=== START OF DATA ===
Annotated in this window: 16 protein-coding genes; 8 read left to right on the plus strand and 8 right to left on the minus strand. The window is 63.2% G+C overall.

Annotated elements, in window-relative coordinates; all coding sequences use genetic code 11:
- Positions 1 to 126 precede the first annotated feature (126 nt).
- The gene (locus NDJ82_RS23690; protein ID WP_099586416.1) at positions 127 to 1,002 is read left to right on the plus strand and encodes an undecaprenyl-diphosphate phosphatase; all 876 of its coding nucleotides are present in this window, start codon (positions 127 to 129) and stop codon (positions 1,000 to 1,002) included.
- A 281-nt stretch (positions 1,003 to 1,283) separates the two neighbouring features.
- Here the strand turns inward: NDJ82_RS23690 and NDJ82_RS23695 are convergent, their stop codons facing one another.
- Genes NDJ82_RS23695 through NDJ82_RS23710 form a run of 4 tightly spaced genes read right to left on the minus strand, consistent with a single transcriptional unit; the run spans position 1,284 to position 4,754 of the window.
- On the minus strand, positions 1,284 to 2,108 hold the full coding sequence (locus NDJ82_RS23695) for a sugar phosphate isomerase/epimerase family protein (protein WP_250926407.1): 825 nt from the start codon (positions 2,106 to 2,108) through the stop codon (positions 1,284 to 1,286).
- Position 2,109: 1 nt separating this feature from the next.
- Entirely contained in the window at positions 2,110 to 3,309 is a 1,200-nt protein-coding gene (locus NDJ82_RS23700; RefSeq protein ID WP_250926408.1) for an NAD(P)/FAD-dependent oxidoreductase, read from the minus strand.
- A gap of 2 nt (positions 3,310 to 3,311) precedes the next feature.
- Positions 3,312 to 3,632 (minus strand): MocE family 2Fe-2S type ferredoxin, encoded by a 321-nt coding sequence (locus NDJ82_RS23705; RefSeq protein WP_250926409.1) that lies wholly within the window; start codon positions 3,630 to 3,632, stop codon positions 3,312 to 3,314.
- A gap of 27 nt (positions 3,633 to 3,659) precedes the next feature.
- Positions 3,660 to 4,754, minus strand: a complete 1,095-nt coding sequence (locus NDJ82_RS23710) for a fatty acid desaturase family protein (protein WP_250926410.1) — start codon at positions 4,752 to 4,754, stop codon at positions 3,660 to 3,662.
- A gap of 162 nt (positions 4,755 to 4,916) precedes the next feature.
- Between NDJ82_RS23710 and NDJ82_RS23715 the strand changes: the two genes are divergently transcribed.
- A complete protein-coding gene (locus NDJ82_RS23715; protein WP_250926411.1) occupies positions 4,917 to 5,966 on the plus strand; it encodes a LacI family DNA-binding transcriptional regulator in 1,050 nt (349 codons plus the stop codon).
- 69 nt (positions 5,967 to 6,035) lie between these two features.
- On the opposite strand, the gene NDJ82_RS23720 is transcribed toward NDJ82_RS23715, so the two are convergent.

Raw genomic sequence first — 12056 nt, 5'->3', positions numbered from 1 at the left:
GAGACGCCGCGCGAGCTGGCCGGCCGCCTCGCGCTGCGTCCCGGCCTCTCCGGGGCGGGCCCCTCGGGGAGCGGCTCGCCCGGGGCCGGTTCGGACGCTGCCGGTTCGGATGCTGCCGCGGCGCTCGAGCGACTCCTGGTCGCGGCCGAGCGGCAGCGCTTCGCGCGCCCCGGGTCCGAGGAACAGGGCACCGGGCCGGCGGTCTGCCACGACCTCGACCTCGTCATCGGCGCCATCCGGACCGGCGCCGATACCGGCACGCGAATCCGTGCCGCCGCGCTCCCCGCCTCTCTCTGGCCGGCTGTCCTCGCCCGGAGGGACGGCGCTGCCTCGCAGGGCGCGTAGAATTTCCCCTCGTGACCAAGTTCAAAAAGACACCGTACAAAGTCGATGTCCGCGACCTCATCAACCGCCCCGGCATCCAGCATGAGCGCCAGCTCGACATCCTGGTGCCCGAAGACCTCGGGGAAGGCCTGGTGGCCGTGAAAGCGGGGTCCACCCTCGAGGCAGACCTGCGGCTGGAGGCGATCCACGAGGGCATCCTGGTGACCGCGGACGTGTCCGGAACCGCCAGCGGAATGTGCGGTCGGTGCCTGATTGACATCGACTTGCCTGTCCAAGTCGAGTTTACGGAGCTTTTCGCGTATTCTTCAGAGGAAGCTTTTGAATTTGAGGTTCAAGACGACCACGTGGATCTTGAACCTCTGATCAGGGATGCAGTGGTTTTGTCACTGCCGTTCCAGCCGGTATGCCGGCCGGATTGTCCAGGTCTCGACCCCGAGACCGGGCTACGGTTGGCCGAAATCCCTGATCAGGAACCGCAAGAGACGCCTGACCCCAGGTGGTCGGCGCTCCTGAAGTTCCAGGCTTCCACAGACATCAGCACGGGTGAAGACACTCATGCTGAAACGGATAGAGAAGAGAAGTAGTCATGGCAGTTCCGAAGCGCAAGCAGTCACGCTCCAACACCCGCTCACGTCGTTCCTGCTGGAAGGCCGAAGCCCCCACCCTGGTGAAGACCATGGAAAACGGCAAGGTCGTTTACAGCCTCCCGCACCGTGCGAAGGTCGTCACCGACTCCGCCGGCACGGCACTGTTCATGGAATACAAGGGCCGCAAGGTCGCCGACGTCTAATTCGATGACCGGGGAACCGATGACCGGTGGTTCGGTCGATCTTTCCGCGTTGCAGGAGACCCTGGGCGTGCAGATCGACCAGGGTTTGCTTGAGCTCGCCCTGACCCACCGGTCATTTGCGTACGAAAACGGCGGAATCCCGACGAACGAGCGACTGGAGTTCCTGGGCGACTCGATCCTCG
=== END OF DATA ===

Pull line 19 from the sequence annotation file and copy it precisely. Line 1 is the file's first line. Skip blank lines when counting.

- On the opposite strand, the gene NDJ82_RS23720 is transcribed toward NDJ82_RS23715, so the two are convergent.